Opinion

Even if Republicans pass 'skinny repeal,' their health-care push is most likely doomed

It's only purpose is to delay a final reckoning

Sen. Mitch McConnell.

The Republicans' great quest to kill ObamaCare has finally reached its endgame.

A Tuesday vote kicked off a legislative free-for-all, in which Senate Republicans will write their health-care bill by throwing stuff at the wall and seeing what sticks. That process will conclude any day now. And it looks like Senate Majority Leader Mitch McConnell already knows what the final product will be: the so-called "skinny repeal" bill.

Exactly what will be in the skinny repeal is still in flux. But the basic idea is minimalism: Stick to killing the limited parts of ObamaCare that are broadly unpopular and that most Republicans can agree they want gone. That would undoubtedly include scrapping the tax penalty that enforces ObamaCare's individual mandate. Other potential targets are the law's employer mandate and some of its taxes, as well as defunding Planned Parenthood and some sort of waiver to let states get out of certain regulations.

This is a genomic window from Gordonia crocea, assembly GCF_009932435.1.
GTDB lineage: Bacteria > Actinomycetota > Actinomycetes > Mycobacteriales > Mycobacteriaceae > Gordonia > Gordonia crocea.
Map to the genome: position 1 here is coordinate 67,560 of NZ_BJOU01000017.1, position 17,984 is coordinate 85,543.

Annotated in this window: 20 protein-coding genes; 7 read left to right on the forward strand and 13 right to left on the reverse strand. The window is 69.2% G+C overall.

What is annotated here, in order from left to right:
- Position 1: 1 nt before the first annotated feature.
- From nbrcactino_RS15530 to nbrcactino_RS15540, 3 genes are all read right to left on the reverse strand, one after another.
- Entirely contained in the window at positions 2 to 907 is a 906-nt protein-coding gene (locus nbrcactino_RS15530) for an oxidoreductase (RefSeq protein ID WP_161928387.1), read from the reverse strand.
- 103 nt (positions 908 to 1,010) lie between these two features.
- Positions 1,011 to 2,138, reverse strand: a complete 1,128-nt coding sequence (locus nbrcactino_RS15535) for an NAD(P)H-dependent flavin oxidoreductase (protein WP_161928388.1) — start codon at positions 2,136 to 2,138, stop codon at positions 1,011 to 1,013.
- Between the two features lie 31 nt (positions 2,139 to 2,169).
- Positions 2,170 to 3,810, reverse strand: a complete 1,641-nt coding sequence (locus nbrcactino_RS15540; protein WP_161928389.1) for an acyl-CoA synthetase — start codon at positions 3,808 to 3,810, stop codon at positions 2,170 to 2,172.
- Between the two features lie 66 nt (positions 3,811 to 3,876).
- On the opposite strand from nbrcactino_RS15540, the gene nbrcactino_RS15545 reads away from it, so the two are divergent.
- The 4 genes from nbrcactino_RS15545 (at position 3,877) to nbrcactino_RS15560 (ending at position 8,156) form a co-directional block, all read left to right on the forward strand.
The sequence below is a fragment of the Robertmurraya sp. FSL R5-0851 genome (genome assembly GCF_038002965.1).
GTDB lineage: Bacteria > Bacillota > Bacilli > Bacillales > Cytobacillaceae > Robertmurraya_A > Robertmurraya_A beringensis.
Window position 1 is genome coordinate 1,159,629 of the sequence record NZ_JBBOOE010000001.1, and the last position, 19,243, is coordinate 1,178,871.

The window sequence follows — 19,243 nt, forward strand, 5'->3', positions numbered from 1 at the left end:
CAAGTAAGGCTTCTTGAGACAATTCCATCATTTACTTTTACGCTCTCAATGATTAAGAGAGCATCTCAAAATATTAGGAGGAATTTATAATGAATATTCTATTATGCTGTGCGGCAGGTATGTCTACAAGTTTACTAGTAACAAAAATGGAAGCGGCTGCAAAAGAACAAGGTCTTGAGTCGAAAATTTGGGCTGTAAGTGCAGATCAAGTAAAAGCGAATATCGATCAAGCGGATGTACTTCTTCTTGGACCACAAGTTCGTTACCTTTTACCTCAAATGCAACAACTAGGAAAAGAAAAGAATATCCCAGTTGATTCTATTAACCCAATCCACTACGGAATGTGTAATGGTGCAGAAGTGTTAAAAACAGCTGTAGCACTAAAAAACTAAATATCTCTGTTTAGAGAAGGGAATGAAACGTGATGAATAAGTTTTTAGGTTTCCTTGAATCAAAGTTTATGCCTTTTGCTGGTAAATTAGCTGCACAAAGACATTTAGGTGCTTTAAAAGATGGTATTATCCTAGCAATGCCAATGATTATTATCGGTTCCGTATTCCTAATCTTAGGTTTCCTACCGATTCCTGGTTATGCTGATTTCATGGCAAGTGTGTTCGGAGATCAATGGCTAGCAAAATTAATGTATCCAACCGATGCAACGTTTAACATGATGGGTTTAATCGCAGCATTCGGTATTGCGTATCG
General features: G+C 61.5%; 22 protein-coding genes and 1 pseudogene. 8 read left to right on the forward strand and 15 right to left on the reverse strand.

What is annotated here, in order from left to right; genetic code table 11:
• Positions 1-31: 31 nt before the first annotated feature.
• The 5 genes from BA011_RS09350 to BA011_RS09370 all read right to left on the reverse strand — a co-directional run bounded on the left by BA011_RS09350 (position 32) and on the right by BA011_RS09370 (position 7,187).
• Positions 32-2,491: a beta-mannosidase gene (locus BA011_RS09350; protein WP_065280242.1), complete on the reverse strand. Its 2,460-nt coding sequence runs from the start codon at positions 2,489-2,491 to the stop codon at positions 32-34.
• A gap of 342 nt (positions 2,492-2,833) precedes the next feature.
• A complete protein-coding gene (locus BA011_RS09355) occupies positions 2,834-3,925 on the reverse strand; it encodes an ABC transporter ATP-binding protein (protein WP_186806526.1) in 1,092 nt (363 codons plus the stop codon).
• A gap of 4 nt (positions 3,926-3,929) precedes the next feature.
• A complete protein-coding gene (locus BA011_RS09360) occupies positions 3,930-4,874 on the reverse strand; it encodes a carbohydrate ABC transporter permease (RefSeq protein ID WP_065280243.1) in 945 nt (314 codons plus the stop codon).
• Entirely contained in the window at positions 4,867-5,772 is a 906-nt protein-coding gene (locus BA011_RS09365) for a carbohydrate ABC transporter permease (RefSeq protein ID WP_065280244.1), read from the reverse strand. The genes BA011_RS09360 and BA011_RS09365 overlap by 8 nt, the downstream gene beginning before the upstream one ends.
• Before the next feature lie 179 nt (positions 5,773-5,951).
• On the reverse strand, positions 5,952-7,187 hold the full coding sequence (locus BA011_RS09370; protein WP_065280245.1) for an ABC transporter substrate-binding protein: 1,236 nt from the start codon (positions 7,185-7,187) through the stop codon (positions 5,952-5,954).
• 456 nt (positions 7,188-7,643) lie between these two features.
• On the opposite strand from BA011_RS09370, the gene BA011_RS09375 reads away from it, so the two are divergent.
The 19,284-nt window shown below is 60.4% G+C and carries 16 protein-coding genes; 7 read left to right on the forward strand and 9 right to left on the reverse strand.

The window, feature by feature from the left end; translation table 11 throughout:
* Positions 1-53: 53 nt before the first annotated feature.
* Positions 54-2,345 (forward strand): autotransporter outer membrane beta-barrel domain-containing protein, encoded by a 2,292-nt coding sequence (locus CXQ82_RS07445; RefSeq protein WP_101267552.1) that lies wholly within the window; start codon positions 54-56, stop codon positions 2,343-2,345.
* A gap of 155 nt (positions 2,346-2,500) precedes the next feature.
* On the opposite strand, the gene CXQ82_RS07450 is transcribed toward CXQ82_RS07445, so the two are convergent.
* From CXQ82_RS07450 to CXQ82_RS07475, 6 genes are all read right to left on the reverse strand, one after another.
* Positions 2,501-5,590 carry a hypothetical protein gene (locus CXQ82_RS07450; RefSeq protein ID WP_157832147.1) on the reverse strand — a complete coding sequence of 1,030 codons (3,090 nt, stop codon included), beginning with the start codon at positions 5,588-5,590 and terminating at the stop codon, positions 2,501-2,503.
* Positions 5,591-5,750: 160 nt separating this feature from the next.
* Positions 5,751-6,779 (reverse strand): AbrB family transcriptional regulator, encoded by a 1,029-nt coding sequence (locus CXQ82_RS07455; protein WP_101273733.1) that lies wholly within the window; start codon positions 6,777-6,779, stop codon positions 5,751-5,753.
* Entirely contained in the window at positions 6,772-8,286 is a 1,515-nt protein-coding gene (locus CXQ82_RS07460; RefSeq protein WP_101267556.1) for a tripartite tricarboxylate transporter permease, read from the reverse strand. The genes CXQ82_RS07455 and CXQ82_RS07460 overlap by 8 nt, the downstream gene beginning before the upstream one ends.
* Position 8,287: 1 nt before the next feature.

But even that lowest common denominator effort may not pass.

First, McConnell seems to have lost two GOP senators entirely. That gives him absolutely zero margin for error. He can't lose anyone else.

Second, Republicans are using a procedural move called "reconciliation" to move the bill through the Senate. It allows passage with simple 51-vote majorities, dodging the filibuster's 60-vote requirement. That allows Republicans to avoid any need to negotiate for Democrats' votes. But bills passed by reconciliation must restrict themselves to fiscal policy. And major parts of the proposed skinny repeal bill — like defunding Planned Parenthood and the regulatory waivers — have already been shot down by the Senate parliamentarian on those grounds.

On top of that, reconciliation bills must meet certain budget saving requirements. But most of the provisions under consideration for skinny repeal would lose the government revenue and expand the deficit. So that's giving the Republicans headaches too. And they have very little time left to sort it all out.